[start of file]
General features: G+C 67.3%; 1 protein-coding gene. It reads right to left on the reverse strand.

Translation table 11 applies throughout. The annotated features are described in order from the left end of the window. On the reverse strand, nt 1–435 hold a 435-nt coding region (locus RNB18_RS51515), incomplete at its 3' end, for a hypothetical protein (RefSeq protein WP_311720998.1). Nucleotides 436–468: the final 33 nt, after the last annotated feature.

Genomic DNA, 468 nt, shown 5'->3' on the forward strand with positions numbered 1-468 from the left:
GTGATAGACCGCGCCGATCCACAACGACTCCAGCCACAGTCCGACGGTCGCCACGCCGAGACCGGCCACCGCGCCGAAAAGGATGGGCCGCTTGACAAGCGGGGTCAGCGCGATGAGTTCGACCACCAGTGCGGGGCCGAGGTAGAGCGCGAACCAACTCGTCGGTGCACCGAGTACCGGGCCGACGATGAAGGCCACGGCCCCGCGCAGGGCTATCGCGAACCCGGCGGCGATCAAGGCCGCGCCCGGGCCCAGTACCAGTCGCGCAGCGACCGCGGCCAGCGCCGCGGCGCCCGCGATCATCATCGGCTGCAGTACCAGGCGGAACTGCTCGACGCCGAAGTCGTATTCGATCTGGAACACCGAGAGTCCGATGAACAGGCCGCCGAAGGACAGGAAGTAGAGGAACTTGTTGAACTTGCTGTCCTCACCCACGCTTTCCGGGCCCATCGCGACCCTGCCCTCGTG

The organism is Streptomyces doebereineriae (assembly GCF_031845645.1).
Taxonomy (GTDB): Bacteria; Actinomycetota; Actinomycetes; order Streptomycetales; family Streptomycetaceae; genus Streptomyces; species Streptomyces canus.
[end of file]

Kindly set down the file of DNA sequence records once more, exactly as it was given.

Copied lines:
General features: G+C 67.3%; 1 protein-coding gene. It reads right to left on the reverse strand.

Translation table 11 applies throughout. The annotated features are described in order from the left end of the window. On the reverse strand, nt 1–435 hold a 435-nt coding region (locus RNB18_RS51515), incomplete at its 3' end, for a hypothetical protein (RefSeq protein WP_311720998.1). Nucleotides 436–468: the final 33 nt, after the last annotated feature.

Genomic DNA, 468 nt, shown 5'->3' on the forward strand with positions numbered 1-468 from the left:
GTGATAGACCGCGCCGATCCACAACGACTCCAGCCACAGTCCGACGGTCGCCACGCCGAGACCGGCCACCGCGCCGAAAAGGATGGGCCGCTTGACAAGCGGGGTCAGCGCGATGAGTTCGACCACCAGTGCGGGGCCGAGGTAGAGCGCGAACCAACTCGTCGGTGCACCGAGTACCGGGCCGACGATGAAGGCCACGGCCCCGCGCAGGGCTATCGCGAACCCGGCGGCGATCAAGGCCGCGCCCGGGCCCAGTACCAGTCGCGCAGCGACCGCGGCCAGCGCCGCGGCGCCCGCGATCATCATCGGCTGCAGTACCAGGCGGAACTGCTCGACGCCGAAGTCGTATTCGATCTGGAACACCGAGAGTCCGATGAACAGGCCGCCGAAGGACAGGAAGTAGAGGAACTTGTTGAACTTGCTGTCCTCACCCACGCTTTCCGGGCCCATCGCGACCCTGCCCTCGTG

The organism is Streptomyces doebereineriae (assembly GCF_031845645.1).
Taxonomy (GTDB): Bacteria; Actinomycetota; Actinomycetes; order Streptomycetales; family Streptomycetaceae; genus Streptomyces; species Streptomyces canus.